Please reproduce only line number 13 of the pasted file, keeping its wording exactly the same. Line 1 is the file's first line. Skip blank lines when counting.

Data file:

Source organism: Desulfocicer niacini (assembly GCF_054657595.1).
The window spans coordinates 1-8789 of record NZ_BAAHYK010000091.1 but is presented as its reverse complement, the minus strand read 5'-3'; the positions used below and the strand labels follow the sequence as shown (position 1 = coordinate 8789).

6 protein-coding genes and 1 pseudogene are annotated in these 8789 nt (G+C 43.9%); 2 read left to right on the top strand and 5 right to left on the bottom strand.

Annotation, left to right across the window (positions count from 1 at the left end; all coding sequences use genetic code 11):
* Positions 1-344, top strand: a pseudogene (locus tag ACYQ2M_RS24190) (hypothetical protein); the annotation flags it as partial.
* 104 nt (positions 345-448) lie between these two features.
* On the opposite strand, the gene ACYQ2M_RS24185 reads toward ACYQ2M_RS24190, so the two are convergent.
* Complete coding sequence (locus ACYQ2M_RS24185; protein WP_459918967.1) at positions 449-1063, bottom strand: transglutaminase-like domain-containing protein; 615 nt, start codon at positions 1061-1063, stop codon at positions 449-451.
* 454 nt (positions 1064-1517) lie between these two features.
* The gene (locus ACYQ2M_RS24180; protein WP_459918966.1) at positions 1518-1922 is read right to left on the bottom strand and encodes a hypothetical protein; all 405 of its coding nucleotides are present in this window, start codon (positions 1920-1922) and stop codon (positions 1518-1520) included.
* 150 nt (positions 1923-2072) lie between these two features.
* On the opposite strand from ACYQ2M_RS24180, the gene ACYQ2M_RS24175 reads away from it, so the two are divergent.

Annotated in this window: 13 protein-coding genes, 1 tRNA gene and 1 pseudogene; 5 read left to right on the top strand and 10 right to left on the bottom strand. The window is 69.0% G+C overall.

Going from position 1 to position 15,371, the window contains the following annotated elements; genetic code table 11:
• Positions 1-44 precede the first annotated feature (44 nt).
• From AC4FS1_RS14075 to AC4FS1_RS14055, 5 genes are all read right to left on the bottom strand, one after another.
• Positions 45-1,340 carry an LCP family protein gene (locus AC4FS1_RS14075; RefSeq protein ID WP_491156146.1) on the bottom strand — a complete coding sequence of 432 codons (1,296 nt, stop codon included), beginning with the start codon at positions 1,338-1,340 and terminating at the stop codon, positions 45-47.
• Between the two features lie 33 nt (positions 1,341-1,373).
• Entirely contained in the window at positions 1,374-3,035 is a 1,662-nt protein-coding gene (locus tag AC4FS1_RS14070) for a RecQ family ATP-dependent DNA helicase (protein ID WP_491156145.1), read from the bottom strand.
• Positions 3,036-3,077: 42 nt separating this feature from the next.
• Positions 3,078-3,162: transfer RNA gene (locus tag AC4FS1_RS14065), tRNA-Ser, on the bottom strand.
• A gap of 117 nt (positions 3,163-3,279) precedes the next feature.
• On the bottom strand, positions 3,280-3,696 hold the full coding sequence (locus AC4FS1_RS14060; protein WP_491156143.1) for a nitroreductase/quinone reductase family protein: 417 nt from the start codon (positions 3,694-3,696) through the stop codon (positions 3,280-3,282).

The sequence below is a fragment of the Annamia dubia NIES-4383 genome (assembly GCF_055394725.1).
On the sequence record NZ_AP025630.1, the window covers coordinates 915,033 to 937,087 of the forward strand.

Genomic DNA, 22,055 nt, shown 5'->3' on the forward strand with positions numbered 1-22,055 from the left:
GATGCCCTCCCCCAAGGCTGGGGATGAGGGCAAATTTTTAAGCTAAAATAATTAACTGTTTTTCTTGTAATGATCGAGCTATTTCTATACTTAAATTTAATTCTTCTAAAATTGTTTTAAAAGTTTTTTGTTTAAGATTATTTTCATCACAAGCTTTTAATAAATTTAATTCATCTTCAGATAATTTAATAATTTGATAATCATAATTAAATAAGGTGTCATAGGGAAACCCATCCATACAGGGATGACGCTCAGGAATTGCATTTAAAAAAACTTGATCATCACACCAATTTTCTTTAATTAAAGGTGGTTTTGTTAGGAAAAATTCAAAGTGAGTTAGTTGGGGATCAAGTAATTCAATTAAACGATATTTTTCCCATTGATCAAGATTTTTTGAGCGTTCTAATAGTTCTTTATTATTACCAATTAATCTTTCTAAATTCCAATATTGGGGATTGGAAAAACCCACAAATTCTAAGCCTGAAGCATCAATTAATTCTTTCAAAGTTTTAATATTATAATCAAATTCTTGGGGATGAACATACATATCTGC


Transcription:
Annotated in this window: 13 protein-coding genes, 1 tRNA gene and 1 pseudogene; 5 read left to right on the top strand and 10 right to left on the bottom strand. The window is 69.0% G+C overall.